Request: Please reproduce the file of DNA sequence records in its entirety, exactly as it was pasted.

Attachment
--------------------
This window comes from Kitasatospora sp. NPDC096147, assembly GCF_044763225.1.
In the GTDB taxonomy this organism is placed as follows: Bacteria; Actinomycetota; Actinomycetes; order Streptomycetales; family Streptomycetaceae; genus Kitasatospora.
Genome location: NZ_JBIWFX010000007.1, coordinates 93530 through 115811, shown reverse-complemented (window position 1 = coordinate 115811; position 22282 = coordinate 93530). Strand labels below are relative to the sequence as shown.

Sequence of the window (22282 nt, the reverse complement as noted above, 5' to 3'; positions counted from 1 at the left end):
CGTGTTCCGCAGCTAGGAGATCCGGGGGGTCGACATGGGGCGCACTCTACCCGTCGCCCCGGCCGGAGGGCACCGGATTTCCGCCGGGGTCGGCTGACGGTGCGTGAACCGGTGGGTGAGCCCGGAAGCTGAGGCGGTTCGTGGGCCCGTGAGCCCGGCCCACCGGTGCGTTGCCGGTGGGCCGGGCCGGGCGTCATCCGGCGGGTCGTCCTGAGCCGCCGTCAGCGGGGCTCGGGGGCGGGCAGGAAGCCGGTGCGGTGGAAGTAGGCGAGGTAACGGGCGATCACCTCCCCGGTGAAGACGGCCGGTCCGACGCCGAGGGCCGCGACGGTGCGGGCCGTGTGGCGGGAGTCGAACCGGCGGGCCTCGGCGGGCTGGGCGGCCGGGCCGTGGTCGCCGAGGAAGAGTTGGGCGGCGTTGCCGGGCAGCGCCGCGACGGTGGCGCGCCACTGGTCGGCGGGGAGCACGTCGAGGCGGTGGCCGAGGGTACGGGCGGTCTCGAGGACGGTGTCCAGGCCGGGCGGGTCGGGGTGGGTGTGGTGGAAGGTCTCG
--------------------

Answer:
This window comes from Kitasatospora sp. NPDC096147, assembly GCF_044763225.1.
In the GTDB taxonomy this organism is placed as follows: Bacteria; Actinomycetota; Actinomycetes; order Streptomycetales; family Streptomycetaceae; genus Kitasatospora.
Genome location: NZ_JBIWFX010000007.1, coordinates 93530 through 115811, shown reverse-complemented (window position 1 = coordinate 115811; position 22282 = coordinate 93530). Strand labels below are relative to the sequence as shown.

Sequence of the window (22282 nt, the reverse complement as noted above, 5' to 3'; positions counted from 1 at the left end):
CGTGTTCCGCAGCTAGGAGATCCGGGGGGTCGACATGGGGCGCACTCTACCCGTCGCCCCGGCCGGAGGGCACCGGATTTCCGCCGGGGTCGGCTGACGGTGCGTGAACCGGTGGGTGAGCCCGGAAGCTGAGGCGGTTCGTGGGCCCGTGAGCCCGGCCCACCGGTGCGTTGCCGGTGGGCCGGGCCGGGCGTCATCCGGCGGGTCGTCCTGAGCCGCCGTCAGCGGGGCTCGGGGGCGGGCAGGAAGCCGGTGCGGTGGAAGTAGGCGAGGTAACGGGCGATCACCTCCCCGGTGAAGACGGCCGGTCCGACGCCGAGGGCCGCGACGGTGCGGGCCGTGTGGCGGGAGTCGAACCGGCGGGCCTCGGCGGGCTGGGCGGCCGGGCCGTGGTCGCCGAGGAAGAGTTGGGCGGCGTTGCCGGGCAGCGCCGCGACGGTGGCGCGCCACTGGTCGGCGGGGAGCACGTCGAGGCGGTGGCCGAGGGTACGGGCGGTCTCGAGGACGGTGTCCAGGCCGGGCGGGTCGGGGTGGGTGTGGTGGAAGGTCTCG